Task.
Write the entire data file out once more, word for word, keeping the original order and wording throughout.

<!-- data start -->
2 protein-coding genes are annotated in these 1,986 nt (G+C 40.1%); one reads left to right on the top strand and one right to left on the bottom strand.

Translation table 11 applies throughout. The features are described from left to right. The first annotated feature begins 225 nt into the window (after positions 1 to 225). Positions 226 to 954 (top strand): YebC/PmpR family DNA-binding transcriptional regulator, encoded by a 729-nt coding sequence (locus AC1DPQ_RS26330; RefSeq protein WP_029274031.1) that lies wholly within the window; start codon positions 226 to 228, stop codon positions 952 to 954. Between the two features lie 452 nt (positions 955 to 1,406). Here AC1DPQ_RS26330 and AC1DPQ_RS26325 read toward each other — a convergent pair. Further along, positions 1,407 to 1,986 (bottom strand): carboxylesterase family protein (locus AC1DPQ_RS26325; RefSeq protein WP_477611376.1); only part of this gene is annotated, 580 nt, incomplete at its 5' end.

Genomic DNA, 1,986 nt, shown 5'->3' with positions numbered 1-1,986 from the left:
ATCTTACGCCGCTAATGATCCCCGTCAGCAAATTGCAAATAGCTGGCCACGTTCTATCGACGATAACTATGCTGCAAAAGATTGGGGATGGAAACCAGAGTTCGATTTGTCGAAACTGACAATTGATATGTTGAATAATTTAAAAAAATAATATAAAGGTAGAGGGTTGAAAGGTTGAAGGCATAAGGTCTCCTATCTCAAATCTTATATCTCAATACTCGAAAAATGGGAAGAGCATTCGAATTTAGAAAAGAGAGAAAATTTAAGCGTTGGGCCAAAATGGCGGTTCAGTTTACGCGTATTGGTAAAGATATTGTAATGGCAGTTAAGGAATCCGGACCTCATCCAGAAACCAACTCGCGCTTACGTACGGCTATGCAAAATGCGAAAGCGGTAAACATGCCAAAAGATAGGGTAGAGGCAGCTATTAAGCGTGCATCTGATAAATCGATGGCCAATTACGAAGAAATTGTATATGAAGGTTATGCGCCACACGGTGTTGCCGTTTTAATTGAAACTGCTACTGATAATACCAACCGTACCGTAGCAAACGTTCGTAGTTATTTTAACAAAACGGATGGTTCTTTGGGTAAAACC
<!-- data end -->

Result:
2 protein-coding genes are annotated in these 1,986 nt (G+C 40.1%); one reads left to right on the top strand and one right to left on the bottom strand.

Translation table 11 applies throughout. The features are described from left to right. The first annotated feature begins 225 nt into the window (after positions 1 to 225). Positions 226 to 954 (top strand): YebC/PmpR family DNA-binding transcriptional regulator, encoded by a 729-nt coding sequence (locus AC1DPQ_RS26330; RefSeq protein WP_029274031.1) that lies wholly within the window; start codon positions 226 to 228, stop codon positions 952 to 954. Between the two features lie 452 nt (positions 955 to 1,406). Here AC1DPQ_RS26330 and AC1DPQ_RS26325 read toward each other — a convergent pair. Further along, positions 1,407 to 1,986 (bottom strand): carboxylesterase family protein (locus AC1DPQ_RS26325; RefSeq protein WP_477611376.1); only part of this gene is annotated, 580 nt, incomplete at its 5' end.

Genomic DNA, 1,986 nt, shown 5'->3' with positions numbered 1-1,986 from the left:
ATCTTACGCCGCTAATGATCCCCGTCAGCAAATTGCAAATAGCTGGCCACGTTCTATCGACGATAACTATGCTGCAAAAGATTGGGGATGGAAACCAGAGTTCGATTTGTCGAAACTGACAATTGATATGTTGAATAATTTAAAAAAATAATATAAAGGTAGAGGGTTGAAAGGTTGAAGGCATAAGGTCTCCTATCTCAAATCTTATATCTCAATACTCGAAAAATGGGAAGAGCATTCGAATTTAGAAAAGAGAGAAAATTTAAGCGTTGGGCCAAAATGGCGGTTCAGTTTACGCGTATTGGTAAAGATATTGTAATGGCAGTTAAGGAATCCGGACCTCATCCAGAAACCAACTCGCGCTTACGTACGGCTATGCAAAATGCGAAAGCGGTAAACATGCCAAAAGATAGGGTAGAGGCAGCTATTAAGCGTGCATCTGATAAATCGATGGCCAATTACGAAGAAATTGTATATGAAGGTTATGCGCCACACGGTGTTGCCGTTTTAATTGAAACTGCTACTGATAATACCAACCGTACCGTAGCAAACGTTCGTAGTTATTTTAACAAAACGGATGGTTCTTTGGGTAAAACC